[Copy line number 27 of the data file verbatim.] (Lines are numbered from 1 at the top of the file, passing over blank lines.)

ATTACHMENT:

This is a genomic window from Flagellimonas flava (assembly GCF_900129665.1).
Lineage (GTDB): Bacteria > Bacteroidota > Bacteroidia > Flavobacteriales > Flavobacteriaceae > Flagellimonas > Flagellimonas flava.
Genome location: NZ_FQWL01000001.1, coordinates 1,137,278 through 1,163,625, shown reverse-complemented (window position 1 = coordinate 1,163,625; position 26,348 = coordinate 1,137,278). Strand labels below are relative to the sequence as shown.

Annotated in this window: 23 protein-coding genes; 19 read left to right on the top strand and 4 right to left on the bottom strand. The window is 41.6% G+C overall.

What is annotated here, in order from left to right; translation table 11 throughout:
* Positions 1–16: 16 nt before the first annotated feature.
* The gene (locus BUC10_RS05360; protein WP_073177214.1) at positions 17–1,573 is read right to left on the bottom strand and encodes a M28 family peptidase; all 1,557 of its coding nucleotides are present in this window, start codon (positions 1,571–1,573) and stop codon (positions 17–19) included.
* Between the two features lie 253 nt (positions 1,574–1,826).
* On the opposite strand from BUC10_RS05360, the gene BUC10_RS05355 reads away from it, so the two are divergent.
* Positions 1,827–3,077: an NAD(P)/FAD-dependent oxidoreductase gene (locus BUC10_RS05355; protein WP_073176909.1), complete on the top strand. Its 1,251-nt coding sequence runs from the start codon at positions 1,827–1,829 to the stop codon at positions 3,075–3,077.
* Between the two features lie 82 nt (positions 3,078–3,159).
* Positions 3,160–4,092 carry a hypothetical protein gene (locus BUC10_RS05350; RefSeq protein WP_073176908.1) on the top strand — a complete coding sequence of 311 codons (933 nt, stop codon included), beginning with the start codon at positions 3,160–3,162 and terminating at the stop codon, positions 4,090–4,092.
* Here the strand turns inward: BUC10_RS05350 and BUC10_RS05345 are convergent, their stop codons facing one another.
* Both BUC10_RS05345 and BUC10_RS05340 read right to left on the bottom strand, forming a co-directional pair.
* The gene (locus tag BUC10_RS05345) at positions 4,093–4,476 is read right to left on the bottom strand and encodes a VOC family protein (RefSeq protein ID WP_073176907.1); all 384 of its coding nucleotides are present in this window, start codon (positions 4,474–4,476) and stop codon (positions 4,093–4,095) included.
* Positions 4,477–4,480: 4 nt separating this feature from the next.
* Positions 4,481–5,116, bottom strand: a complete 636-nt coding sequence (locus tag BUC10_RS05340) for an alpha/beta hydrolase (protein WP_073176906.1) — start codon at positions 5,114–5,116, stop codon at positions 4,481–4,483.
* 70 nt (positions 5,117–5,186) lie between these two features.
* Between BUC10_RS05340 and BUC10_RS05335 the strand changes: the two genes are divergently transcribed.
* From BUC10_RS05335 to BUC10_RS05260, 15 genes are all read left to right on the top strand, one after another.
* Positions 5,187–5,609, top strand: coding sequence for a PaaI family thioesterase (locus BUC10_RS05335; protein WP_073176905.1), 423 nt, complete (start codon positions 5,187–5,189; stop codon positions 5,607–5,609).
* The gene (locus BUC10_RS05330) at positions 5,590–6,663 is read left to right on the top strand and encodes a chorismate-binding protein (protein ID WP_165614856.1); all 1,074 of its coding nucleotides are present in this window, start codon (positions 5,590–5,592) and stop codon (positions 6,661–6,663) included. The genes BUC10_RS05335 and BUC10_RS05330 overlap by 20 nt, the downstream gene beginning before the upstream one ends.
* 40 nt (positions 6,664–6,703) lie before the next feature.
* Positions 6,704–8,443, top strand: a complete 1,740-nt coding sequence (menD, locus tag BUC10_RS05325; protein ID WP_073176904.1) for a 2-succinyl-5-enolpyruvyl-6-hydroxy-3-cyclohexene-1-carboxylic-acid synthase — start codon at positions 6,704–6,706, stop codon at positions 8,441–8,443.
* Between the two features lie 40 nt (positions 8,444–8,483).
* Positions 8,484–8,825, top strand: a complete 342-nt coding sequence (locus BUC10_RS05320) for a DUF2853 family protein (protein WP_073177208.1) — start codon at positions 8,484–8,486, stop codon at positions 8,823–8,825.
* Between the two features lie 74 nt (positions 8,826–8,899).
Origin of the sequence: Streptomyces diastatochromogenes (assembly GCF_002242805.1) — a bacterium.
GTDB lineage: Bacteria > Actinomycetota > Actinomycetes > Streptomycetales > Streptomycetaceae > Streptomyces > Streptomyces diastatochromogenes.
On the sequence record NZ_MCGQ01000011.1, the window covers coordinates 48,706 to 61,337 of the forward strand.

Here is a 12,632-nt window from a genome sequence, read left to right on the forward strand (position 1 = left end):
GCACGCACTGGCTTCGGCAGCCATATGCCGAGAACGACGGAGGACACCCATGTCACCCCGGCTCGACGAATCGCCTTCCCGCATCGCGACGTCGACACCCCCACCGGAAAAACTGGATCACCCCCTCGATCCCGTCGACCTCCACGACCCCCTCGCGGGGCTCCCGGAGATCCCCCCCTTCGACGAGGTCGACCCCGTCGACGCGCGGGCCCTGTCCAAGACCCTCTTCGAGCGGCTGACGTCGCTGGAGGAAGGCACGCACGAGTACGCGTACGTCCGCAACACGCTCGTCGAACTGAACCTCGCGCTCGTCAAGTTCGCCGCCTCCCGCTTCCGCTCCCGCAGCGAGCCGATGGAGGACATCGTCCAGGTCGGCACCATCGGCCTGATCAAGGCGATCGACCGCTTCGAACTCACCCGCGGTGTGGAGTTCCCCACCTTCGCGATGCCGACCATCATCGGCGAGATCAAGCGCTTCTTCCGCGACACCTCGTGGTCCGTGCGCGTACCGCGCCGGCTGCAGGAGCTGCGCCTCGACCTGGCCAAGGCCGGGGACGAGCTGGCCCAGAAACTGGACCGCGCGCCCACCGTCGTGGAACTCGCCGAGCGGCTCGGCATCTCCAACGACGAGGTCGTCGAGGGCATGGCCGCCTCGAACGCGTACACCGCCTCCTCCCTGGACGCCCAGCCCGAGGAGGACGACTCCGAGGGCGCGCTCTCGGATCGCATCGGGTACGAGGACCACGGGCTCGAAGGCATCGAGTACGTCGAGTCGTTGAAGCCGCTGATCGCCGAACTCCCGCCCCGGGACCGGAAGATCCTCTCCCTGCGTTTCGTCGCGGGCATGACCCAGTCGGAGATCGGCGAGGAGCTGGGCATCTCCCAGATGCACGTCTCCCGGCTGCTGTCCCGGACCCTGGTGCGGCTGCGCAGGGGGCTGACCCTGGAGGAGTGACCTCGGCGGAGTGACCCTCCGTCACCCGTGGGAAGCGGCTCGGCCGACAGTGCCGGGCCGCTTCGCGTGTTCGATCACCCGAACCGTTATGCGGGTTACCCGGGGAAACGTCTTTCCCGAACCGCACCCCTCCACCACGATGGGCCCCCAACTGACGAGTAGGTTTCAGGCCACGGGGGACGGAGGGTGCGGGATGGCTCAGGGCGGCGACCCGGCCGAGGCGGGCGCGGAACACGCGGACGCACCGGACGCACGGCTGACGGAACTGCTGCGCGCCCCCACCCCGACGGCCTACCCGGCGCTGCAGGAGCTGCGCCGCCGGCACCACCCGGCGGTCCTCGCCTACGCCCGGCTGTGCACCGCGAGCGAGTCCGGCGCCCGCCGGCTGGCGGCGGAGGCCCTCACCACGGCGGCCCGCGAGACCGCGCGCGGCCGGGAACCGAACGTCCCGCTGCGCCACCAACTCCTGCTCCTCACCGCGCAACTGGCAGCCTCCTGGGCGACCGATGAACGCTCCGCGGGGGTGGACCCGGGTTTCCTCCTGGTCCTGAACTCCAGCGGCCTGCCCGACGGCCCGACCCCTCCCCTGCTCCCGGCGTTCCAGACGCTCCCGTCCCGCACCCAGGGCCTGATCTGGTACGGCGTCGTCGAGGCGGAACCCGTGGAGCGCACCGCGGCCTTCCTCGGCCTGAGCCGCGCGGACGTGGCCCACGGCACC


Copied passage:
* Between the two features lie 74 nt (positions 8,826–8,899).